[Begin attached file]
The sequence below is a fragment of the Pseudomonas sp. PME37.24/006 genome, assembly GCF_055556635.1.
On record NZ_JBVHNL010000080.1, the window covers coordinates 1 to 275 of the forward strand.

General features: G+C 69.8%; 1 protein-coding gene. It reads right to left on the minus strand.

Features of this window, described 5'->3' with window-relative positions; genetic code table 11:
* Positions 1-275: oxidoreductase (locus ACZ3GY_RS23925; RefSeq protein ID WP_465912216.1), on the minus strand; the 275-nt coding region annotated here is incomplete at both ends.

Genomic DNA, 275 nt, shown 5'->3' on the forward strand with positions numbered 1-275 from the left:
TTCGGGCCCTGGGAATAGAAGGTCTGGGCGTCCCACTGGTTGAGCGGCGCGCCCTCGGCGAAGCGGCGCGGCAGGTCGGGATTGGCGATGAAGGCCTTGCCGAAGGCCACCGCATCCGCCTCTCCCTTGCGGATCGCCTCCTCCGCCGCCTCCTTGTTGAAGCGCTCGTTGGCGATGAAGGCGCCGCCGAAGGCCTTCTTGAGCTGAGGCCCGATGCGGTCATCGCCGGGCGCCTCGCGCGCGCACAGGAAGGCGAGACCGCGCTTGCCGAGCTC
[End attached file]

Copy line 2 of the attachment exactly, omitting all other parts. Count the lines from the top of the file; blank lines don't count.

On record NZ_JBVHNL010000080.1, the window covers coordinates 1 to 275 of the forward strand.